How would the public review commissions in European countries involved in Afghanistan work? Each would define more clearly the country’s interest, review the different scenarios for involvement in Afghanistan, evaluate the short and long-term risks and benefits of each option and then recommend a realistic baseline for success. Every national commission’s analysis should start from the point that Afghanistan is in a state of war, but that success can be achieved through finding a political strategy that combines both security concerns and development needs. It should not shy away from controversial but vital issues like Pakistan and broader questions of regional cooperation, as well as the narcotics issue. Each commission should be independent from official institutions, including Parliament, composed of eminent civilian and military representatives and should be chaired by a political figure who commands non-partisan respect. Ideal candidates would be former Prime Minister Giuliano Amato in Italy, former Defence Ministers Alain Richard for France and Volker Ruehe for Germany, and Lord Paddy Ashdown, former leader of the Liberal-Democrats, in the UK. Commissions should consult senior national and international policy players, and also experts and opinion formers. Each commission’s timetable should be linked to a major Parliamentary vote on Afghanistan, but should not be connected to electoral calendars to avoid becoming embroiled in partisan politics. A commission’s work should also not finish on the day it delivers its report; it should reconvene on regular basis to review progress, or the lack of it, and to keep public discussion alive and focused.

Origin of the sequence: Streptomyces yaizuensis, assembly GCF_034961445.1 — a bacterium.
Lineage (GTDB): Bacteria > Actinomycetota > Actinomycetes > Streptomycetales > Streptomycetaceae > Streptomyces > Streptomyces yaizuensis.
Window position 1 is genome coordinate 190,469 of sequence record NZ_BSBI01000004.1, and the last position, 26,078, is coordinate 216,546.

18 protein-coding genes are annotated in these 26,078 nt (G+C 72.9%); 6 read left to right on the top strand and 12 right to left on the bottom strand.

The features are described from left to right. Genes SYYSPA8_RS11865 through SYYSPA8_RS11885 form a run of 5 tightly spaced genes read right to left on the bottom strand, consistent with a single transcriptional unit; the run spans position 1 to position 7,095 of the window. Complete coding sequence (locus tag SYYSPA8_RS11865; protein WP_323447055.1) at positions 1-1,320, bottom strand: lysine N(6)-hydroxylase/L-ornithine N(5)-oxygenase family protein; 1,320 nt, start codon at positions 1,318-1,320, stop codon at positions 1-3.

Europe badly needs to clarify its stance on Afghanistan and its role there. With a new White House occupant likely to strengthen the US focus there, Afghanistan is a test to Europe’s capacity to be a reliable and unified transatlantic partner. The Afghanistan mission has been marked in Europe by too much propaganda and too little realistic commitment. It should not become Europe’s first missed opportunity with the new U.S. Administration. It is time for European governments to show the same courage as their own troops on the ground, engage in debate, broaden the argument, set realistic expectations and regain hearts and minds at home. The EU’s much-vaunted European security and defence policy will be meaningless if it cannot adequately win the support of its citizens for, what is after all, the defining conflict of this new century.